The following article provides an overview of Hilary Benn’s Packaging Strategy. We will follow-up with our own comments and views on this strategy in a separate blog-post – look out for it! Chris
Jill Park, packagingnews.co.uk, 09 June 2009
The banning of aluminium and glass from landfill is under review by the government as part of its long-awaited Packaging Strategy, revealed today.
Environment minister Hilary Benn announced the government’s new packaging strategy, ‘Making the most of packaging’, this morning at the Futuresource conference at Excel in London.
The strategy outlines the government’s plan to improve the design and manufacture of packaging over the next decade and covers recycling strategy, packaging reduction and reusability.
Announcement of the details comes seven months after Packaging News revealed that Defra had consulted with packaging industry stakeholders on the strategy.
“We need to rethink the way we deal with packaging, from production line to recycling bin,” said Benn.
“The plans we’ve announced today set out how we will achieve that – with the goal of making it as easy as possible for consumers to avoid needless packaging in the first place and get rid of what they do receive in a way that doesn’t just create more landfill,” he added.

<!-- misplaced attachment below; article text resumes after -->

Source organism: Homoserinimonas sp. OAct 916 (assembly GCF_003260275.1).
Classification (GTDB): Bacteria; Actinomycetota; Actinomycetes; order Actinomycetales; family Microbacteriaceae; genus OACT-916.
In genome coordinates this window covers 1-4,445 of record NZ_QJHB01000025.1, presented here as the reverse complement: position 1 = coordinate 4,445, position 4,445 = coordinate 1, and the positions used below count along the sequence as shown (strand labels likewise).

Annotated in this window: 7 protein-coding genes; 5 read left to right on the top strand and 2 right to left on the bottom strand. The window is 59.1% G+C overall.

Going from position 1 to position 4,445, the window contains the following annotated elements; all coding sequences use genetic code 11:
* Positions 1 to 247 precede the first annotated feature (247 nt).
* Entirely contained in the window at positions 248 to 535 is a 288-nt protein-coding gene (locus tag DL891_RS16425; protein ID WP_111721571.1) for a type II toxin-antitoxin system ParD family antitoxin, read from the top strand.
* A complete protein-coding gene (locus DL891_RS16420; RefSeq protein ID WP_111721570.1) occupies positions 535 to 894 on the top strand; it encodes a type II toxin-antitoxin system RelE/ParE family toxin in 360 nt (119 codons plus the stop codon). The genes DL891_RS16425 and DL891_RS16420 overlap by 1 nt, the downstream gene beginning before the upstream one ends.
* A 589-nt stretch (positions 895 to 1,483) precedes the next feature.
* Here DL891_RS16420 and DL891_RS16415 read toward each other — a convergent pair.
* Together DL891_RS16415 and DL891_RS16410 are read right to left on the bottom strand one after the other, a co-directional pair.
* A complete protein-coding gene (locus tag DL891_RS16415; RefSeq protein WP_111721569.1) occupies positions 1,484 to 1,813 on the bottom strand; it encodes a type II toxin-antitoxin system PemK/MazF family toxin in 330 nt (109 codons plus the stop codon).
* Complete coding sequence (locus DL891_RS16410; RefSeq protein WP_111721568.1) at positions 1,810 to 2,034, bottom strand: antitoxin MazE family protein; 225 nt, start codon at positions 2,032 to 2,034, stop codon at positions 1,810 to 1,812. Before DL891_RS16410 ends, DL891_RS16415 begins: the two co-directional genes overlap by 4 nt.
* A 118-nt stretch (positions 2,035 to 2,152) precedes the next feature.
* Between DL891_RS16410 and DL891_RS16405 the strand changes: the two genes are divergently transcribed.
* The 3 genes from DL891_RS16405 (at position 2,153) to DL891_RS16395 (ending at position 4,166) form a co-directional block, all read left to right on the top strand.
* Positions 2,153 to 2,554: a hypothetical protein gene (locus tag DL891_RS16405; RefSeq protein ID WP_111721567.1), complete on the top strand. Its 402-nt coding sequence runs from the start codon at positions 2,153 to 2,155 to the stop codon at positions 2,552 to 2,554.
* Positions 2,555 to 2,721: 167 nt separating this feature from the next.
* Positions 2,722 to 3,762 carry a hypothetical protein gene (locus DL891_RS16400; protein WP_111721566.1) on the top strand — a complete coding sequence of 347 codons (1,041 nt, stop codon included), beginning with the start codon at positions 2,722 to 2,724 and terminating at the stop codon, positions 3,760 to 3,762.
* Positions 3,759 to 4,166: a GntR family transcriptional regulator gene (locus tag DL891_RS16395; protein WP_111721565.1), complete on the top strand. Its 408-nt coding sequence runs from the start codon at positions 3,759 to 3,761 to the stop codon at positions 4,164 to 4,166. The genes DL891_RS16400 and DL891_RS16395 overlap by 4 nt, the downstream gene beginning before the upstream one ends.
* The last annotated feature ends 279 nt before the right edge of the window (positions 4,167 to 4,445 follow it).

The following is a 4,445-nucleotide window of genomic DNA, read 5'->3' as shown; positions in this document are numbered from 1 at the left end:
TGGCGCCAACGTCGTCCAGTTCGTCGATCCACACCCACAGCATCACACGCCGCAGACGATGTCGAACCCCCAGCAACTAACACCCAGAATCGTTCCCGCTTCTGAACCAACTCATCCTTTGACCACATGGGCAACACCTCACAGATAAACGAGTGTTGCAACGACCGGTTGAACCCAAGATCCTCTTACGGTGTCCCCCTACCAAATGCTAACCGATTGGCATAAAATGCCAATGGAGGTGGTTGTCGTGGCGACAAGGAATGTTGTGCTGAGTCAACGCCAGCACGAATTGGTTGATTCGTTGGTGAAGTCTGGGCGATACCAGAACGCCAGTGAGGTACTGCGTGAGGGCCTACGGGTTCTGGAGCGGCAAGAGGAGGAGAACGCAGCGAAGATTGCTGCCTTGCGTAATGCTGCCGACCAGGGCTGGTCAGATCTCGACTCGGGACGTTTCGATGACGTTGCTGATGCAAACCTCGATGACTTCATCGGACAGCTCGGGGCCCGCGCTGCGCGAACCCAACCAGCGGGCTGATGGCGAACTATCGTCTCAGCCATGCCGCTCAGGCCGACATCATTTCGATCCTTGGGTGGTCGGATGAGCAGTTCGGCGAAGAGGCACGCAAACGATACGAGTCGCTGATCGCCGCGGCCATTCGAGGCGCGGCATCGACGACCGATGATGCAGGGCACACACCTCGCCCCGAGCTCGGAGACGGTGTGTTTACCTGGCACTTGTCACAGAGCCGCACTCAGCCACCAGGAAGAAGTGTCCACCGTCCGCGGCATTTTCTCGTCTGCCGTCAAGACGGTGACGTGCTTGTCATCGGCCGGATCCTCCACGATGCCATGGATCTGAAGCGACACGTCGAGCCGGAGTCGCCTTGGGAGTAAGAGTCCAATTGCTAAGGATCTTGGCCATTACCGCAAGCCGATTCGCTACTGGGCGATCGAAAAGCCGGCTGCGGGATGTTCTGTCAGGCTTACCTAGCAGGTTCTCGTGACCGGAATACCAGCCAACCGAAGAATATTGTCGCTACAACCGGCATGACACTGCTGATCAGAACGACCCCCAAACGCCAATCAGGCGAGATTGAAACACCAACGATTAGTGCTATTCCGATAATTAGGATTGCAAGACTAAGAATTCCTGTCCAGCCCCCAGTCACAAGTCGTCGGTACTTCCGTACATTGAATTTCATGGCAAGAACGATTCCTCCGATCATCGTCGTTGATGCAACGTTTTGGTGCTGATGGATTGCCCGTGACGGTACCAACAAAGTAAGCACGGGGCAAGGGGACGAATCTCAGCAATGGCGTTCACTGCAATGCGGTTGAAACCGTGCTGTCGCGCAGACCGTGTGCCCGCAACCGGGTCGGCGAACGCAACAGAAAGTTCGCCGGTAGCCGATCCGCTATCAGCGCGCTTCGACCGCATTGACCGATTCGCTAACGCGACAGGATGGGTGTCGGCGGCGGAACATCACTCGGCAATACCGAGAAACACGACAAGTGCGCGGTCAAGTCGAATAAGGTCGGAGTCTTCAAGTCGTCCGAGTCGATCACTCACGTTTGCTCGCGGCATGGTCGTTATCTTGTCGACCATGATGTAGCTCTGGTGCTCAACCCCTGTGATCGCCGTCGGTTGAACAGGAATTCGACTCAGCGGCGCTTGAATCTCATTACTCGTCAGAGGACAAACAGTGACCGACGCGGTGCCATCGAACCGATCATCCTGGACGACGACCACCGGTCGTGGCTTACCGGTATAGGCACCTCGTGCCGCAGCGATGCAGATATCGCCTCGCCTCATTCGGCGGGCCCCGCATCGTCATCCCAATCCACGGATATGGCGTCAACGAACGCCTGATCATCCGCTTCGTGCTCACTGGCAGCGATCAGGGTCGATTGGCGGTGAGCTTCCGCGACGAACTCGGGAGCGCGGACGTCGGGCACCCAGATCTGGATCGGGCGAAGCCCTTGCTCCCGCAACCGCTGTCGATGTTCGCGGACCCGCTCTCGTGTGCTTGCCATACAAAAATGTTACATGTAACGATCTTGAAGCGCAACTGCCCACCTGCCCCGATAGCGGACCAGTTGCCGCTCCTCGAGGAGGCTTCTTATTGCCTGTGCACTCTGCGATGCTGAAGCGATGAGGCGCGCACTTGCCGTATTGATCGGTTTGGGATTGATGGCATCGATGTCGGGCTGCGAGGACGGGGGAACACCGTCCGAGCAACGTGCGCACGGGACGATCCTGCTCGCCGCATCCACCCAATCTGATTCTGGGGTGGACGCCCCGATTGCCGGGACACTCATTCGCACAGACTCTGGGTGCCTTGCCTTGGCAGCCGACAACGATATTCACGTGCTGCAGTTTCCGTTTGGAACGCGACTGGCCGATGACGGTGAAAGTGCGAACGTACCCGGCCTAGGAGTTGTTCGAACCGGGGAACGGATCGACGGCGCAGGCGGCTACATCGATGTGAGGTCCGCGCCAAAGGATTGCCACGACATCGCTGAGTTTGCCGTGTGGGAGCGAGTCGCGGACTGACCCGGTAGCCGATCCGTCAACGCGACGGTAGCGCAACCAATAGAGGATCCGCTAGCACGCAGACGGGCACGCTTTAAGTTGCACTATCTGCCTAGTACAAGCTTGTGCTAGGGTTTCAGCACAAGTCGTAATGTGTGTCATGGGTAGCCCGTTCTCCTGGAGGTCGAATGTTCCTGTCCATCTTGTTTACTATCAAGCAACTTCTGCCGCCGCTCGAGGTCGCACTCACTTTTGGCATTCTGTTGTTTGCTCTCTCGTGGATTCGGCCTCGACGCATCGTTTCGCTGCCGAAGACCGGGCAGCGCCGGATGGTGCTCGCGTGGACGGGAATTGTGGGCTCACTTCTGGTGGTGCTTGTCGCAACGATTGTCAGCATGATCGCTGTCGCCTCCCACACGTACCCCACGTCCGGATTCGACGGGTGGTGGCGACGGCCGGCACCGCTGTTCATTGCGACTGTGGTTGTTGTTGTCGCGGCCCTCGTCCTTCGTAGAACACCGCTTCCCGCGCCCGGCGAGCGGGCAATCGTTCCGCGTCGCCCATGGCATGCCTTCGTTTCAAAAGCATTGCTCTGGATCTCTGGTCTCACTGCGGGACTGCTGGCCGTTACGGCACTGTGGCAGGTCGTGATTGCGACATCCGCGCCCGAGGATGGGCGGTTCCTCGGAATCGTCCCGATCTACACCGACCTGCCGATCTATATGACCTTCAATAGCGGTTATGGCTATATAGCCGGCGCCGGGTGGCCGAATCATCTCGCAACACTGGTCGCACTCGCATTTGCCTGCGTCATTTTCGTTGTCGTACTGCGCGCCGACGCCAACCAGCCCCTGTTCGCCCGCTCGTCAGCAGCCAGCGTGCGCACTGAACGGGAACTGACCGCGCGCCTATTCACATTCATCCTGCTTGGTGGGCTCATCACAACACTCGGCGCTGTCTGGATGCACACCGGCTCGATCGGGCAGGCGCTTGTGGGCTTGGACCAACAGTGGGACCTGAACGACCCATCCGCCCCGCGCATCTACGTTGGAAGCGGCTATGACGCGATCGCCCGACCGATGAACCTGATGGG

The strategy was unveiled in an 83-page document that is available for download here: 09-06-09-defra-full-packaging-strategy1.
Key points in strategy include:
• Aluminium and glass – The government will consider whether to ban these materials from landfill altogether;
• Household recycling services – The government will work with local authorities and packaging manufacturers to increase the amount of pack types that can be recycled;
• Aluminium, plastic and glass – The government will focus on increasing the recycling rates of these material through more on-the-go collection points and greater glass collections from pubs, clubs and restaurants;
• Refillable and reusable packaging – These will be encouraged across a range of products;
• Recyclability – Manufacturers will be given guidance on how to maximise the recycling potential of packaging;
• Wrap – The Waste and Resources Action Programme will continue its work with manufacturers and retailers to reduce packaging;
• Enforcement – It will become easier to enforce action against manufacturers of excess and unnecessary packaging and consumers will be encouraged to report excessive packaging to Trading Standards.
Wrap chief executive Liz Goodwin said shoppers, local authorities and retailers needed to “join forces” to tackle packaging waste.
“By working across the whole supply chain we have greater opportunities to make a positive difference,” she said.
The news follows the announcement that Defra has awarded £10m in grants under its Anaerobic Digestion Demonstration Programme.
Benn revealed yesterday that five sites were successful in gaining funding as they will demonstrate cutting-edge technology across a range of industries.